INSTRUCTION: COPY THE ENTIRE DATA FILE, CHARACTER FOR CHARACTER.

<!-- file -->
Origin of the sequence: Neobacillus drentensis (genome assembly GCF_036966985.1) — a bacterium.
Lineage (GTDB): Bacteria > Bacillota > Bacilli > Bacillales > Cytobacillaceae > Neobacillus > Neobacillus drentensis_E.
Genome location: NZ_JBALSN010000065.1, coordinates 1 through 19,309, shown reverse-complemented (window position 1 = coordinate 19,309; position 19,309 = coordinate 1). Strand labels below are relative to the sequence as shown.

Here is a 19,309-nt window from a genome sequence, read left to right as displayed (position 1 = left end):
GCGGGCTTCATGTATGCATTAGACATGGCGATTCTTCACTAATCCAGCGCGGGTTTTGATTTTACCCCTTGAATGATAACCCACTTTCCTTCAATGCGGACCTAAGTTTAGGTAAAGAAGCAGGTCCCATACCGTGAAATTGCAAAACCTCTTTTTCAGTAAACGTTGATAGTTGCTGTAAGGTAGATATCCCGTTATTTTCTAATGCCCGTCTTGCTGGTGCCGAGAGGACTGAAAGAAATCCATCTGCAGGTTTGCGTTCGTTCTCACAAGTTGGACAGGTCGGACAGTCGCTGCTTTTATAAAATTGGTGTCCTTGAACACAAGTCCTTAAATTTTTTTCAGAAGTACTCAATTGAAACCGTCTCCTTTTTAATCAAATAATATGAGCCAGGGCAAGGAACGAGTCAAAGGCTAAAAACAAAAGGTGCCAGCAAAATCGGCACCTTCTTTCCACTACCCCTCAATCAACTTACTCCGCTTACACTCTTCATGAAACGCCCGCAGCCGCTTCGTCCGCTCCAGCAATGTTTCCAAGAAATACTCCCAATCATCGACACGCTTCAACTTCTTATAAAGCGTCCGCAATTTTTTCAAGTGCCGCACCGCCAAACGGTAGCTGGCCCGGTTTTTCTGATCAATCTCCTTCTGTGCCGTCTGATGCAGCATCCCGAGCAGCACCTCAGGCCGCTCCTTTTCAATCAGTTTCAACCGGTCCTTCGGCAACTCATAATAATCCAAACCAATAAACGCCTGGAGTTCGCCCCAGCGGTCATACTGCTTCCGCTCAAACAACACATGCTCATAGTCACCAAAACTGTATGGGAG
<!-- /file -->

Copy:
Origin of the sequence: Neobacillus drentensis (genome assembly GCF_036966985.1) — a bacterium.
Lineage (GTDB): Bacteria > Bacillota > Bacilli > Bacillales > Cytobacillaceae > Neobacillus > Neobacillus drentensis_E.
Genome location: NZ_JBALSN010000065.1, coordinates 1 through 19,309, shown reverse-complemented (window position 1 = coordinate 19,309; position 19,309 = coordinate 1). Strand labels below are relative to the sequence as shown.

Here is a 19,309-nt window from a genome sequence, read left to right as displayed (position 1 = left end):
GCGGGCTTCATGTATGCATTAGACATGGCGATTCTTCACTAATCCAGCGCGGGTTTTGATTTTACCCCTTGAATGATAACCCACTTTCCTTCAATGCGGACCTAAGTTTAGGTAAAGAAGCAGGTCCCATACCGTGAAATTGCAAAACCTCTTTTTCAGTAAACGTTGATAGTTGCTGTAAGGTAGATATCCCGTTATTTTCTAATGCCCGTCTTGCTGGTGCCGAGAGGACTGAAAGAAATCCATCTGCAGGTTTGCGTTCGTTCTCACAAGTTGGACAGGTCGGACAGTCGCTGCTTTTATAAAATTGGTGTCCTTGAACACAAGTCCTTAAATTTTTTTCAGAAGTACTCAATTGAAACCGTCTCCTTTTTAATCAAATAATATGAGCCAGGGCAAGGAACGAGTCAAAGGCTAAAAACAAAAGGTGCCAGCAAAATCGGCACCTTCTTTCCACTACCCCTCAATCAACTTACTCCGCTTACACTCTTCATGAAACGCCCGCAGCCGCTTCGTCCGCTCCAGCAATGTTTCCAAGAAATACTCCCAATCATCGACACGCTTCAACTTCTTATAAAGCGTCCGCAATTTTTTCAAGTGCCGCACCGCCAAACGGTAGCTGGCCCGGTTTTTCTGATCAATCTCCTTCTGTGCCGTCTGATGCAGCATCCCGAGCAGCACCTCAGGCCGCTCCTTTTCAATCAGTTTCAACCGGTCCTTCGGCAACTCATAATAATCCAAACCAATAAACGCCTGGAGTTCGCCCCAGCGGTCATACTGCTTCCGCTCAAACAACACATGCTCATAGTCACCAAAACTGTATGGGAG